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  • Published: 2 July 2021
  • ISBN: 9781598536768
  • Imprint: Library of America
  • Format: Hardback
  • Pages: 240
  • RRP: $38.99

The Man Who Lived Underground

A Novel



A major literary event: an explosive, previously unpublished novel from the 1940s by the legendary author of Native Son and Black Boy.

**NEW YORK TIMES BEST SELLER**

A major literary event: an explosive, previously unpublished novel about race and police violence by the legendary author of Native Son and Black Boy

Fred Daniels, a Black man, is picked up by the police after a brutal double murder and tortured until he confesses to a crime he did not commit. After signing a confession, he escapes from custody and flees into the city’s sewer system.

This is the devastating premise of this scorching novel, a masterpiece that Richard Wright was unable to publish in his lifetime. Written between his landmark books Native Son (1940) and Black Boy (1945), at the height of his creative powers, it would eventually see publication only in drastically condensed and truncated form in the posthumous collection Eight Men (1961).

Now, for the first time, by special arrangement with the author's estate, the full text of this incendiary novel about race and violence in America, the work that meant more to Wright than any other (“I have never written anything in my life that stemmed more from sheer inspiration”), is published in the form that he intended, complete with his companion essay, “Memories of My Grandmother.” Malcolm Wright, the author’s grandson, contributes an afterword.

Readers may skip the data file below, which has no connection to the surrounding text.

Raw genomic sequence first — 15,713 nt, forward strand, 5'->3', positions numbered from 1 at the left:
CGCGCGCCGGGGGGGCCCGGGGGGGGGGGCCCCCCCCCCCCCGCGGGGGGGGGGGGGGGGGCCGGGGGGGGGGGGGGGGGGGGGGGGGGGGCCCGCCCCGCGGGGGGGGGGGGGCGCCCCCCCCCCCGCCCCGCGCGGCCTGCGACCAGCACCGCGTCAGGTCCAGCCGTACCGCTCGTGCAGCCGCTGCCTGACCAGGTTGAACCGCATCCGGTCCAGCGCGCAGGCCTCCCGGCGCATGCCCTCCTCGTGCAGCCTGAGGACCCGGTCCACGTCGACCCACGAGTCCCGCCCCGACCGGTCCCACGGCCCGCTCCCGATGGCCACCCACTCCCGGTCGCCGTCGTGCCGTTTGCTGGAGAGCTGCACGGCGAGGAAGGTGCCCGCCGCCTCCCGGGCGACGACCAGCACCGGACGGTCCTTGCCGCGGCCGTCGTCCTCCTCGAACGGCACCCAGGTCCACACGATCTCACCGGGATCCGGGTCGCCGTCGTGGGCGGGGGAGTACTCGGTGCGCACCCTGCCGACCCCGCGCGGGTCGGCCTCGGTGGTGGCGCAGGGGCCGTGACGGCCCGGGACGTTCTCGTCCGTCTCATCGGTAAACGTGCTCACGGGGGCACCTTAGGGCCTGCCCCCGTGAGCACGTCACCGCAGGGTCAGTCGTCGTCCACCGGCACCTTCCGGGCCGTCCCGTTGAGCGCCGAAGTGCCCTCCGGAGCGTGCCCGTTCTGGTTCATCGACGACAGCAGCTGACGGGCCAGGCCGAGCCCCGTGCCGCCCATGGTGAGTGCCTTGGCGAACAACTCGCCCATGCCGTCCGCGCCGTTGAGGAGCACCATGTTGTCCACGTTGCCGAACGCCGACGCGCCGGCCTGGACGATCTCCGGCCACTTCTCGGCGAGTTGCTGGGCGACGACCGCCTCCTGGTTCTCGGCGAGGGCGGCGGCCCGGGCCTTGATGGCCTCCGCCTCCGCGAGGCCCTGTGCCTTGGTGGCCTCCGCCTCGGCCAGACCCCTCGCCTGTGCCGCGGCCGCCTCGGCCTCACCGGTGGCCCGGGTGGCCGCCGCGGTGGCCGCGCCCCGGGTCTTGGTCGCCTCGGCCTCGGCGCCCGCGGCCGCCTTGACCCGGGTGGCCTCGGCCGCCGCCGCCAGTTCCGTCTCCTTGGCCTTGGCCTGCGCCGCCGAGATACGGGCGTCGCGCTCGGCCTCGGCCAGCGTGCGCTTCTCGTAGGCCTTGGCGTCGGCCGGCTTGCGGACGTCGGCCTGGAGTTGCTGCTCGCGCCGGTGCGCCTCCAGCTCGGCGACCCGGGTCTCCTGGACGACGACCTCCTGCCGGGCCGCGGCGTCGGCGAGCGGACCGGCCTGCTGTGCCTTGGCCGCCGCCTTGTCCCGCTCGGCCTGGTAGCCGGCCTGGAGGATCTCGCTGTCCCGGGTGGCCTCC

• Published: 2 July 2021
  • ISBN: 9781598536768
  • Imprint: Library of America
  • Format: Hardback
  • Pages: 240
  • RRP: $38.99

About the author

Richard Wright

Richard Wright was born near Natchez, Mississippi, in 1908. As a child he lived in Memphis, Tennessee, then in an orphanage, and with various relatives. He left home at fifteen and returned to Memphis for two years to work, and in 1934 went to Chicago, where in 1935 he began to work on the Federal Writers' Project. He published Uncle Tom's Children in 1938 and was awarded a Guggenheim Fellowship in the following year. His other titles include his autobiography, Black Boy (1945), and The Outsider (1953). After the war Richard Wright went to live in Paris with his wife and daughters, remaining there until his death in 1960.

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